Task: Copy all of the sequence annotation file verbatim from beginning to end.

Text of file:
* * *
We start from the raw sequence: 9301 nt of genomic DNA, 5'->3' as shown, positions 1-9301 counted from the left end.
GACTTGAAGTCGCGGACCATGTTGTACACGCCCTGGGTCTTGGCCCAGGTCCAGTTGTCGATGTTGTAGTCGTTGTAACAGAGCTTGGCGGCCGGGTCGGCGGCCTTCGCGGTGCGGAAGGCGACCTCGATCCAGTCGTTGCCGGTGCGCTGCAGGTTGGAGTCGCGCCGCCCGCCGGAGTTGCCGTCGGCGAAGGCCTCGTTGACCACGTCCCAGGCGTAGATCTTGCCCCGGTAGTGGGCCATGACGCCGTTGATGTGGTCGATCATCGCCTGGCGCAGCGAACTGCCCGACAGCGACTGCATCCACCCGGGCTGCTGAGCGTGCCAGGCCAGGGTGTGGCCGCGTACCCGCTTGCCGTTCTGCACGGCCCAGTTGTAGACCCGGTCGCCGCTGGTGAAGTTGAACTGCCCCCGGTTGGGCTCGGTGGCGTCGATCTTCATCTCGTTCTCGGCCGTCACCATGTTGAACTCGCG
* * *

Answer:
We start from the raw sequence: 9301 nt of genomic DNA, 5'->3' as shown, positions 1-9301 counted from the left end.
GACTTGAAGTCGCGGACCATGTTGTACACGCCCTGGGTCTTGGCCCAGGTCCAGTTGTCGATGTTGTAGTCGTTGTAACAGAGCTTGGCGGCCGGGTCGGCGGCCTTCGCGGTGCGGAAGGCGACCTCGATCCAGTCGTTGCCGGTGCGCTGCAGGTTGGAGTCGCGCCGCCCGCCGGAGTTGCCGTCGGCGAAGGCCTCGTTGACCACGTCCCAGGCGTAGATCTTGCCCCGGTAGTGGGCCATGACGCCGTTGATGTGGTCGATCATCGCCTGGCGCAGCGAACTGCCCGACAGCGACTGCATCCACCCGGGCTGCTGAGCGTGCCAGGCCAGGGTGTGGCCGCGTACCCGCTTGCCGTTCTGCACGGCCCAGTTGTAGACCCGGTCGCCGCTGGTGAAGTTGAACTGCCCCCGGTTGGGCTCGGTGGCGTCGATCTTCATCTCGTTCTCGGCCGTCACCATGTTGAACTCGCG